On May 1st 2018, @ultrarunningmemes began as “a safe space for ultrarunners to laugh, cry, and heal.” In five months, the account has grown to over 12,400 followers. The person behind the memes is a secret, and uses humour to help ultrarunners cope with the trials of miles. 

 

 

Ultrarunners around the world are clicking the Ultrarunning Memes follow button on Instagram. Kilian Jornet, Cat Bradley, Canadian Rob Krar, and Gary Robbins‘ toddler are all fans of the page. 

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The muse for the memes began 18 months ago with the creation of Last Horse Runners. Four runners started chatting on Instagram about a race and quickly became friends. “We felt there was a void in trail running that needed to be filled. There were many groups catering to the elite or other various niches, but we wanted to create a group that welcomed all talents” explains Last Horse Runner and secret creator of Ultrarunning Memes. 

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“I’ve intentionally kept my identity anonymous.” The secrecy behind the account appeals to a wide range of followers. The “memes are based on my own thoughts and experiences. I don’t want people to get caught up in attaching an identity with the humour. The comedy seems to be more universal and more powerful that way. I want my memes to speak to everyone – from the newbie just contemplating running their first ultra all the way to [the pros].”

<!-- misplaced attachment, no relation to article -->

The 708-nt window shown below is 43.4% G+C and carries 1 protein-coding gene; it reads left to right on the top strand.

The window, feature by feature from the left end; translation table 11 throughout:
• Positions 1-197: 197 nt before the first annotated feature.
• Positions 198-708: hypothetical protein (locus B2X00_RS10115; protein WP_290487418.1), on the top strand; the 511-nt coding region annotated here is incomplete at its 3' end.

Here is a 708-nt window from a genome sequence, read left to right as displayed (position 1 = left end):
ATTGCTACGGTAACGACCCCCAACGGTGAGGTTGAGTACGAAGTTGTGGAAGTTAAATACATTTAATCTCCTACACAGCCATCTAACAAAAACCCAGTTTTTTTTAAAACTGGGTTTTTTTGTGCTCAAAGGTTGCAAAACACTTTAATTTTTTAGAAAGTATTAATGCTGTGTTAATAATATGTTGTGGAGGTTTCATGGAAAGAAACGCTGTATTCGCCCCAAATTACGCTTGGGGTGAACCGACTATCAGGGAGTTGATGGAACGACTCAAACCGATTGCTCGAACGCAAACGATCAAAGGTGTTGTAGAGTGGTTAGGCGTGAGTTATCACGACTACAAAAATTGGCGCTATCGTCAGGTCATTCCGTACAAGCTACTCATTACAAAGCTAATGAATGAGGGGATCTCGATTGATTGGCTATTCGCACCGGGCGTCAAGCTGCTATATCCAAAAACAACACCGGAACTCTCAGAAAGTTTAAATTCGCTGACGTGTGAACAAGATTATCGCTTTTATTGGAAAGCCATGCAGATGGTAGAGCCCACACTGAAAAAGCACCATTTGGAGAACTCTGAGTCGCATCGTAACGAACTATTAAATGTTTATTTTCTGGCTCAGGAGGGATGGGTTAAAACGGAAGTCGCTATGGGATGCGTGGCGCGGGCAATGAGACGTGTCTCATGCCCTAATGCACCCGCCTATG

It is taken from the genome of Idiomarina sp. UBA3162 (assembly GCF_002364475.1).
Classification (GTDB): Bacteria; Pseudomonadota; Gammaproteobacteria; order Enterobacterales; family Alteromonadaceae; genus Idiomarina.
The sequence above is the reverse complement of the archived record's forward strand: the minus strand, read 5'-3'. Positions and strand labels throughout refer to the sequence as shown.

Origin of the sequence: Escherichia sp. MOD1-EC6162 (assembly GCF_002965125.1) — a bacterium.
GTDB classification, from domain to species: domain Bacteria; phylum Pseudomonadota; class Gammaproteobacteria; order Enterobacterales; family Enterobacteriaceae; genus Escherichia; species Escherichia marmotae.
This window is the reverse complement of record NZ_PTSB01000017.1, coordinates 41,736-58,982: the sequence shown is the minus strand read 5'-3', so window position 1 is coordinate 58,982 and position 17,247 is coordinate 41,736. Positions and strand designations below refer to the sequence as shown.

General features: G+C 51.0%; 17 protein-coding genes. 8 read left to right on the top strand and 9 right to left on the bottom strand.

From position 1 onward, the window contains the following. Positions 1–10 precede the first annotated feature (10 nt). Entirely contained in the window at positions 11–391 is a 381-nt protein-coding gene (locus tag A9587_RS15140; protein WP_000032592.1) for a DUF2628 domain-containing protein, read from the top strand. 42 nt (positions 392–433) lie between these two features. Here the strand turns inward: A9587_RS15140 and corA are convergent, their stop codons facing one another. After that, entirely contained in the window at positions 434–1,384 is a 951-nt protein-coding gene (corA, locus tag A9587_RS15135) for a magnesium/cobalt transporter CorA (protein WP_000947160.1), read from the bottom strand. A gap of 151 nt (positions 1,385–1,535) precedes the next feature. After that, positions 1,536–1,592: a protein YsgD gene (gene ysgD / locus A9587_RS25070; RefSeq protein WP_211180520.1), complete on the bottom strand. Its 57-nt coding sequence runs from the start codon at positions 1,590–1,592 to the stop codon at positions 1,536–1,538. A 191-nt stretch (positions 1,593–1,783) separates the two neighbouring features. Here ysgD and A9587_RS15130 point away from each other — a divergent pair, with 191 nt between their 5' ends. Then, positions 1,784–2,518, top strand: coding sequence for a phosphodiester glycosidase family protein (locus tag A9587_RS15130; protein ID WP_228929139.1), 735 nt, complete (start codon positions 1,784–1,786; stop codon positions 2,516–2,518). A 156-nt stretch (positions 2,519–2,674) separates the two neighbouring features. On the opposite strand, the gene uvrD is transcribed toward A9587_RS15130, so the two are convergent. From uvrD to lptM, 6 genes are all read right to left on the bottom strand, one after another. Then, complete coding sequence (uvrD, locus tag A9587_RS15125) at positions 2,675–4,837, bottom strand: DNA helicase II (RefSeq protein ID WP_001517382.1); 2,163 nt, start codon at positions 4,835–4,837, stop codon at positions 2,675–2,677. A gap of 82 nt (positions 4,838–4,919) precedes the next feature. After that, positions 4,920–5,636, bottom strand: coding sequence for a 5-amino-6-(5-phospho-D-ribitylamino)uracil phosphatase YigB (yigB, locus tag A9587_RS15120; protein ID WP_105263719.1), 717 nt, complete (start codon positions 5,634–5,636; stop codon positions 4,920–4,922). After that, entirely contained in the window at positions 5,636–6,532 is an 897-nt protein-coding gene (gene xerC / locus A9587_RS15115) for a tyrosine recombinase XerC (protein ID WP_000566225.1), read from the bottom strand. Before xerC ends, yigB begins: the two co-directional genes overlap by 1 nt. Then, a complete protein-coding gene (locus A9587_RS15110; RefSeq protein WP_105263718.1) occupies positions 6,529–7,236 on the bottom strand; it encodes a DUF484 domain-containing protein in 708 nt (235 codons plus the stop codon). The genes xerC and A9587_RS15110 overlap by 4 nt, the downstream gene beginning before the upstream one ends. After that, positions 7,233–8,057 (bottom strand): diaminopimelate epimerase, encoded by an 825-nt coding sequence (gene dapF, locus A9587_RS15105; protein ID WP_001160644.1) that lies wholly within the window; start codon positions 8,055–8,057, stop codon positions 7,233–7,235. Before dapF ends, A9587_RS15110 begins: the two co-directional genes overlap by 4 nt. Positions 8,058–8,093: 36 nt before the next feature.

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What makes Ultrarunning Memes so successful? “Ultrarunners in particular tend to be overly critical on themselves with their training and race results” says the founder. One thing is for sure, the memes speak directly to the ultrarunning community, and its quirks. The memes also replace some of the stress and anxiety of hard training, races, or DNFs with humour. 

 

 

The account appeals to the broader community in trail and ultrarunning. Runners of all levels have similar challenges. The Instagram account unites ultrarunners regardless of level or ability. “We all experience failures in ultrarunning, and I want to show people that that’s okay.” 

 

The account has lived up to its mission of helping runners laugh, cry, and heal. The ultrarunning community has “really embraced it, and that’s made it a lot of fun.” The secret human behind the memes “hopes that in some small way, I am able to make people’s lives a little happier.” 

 

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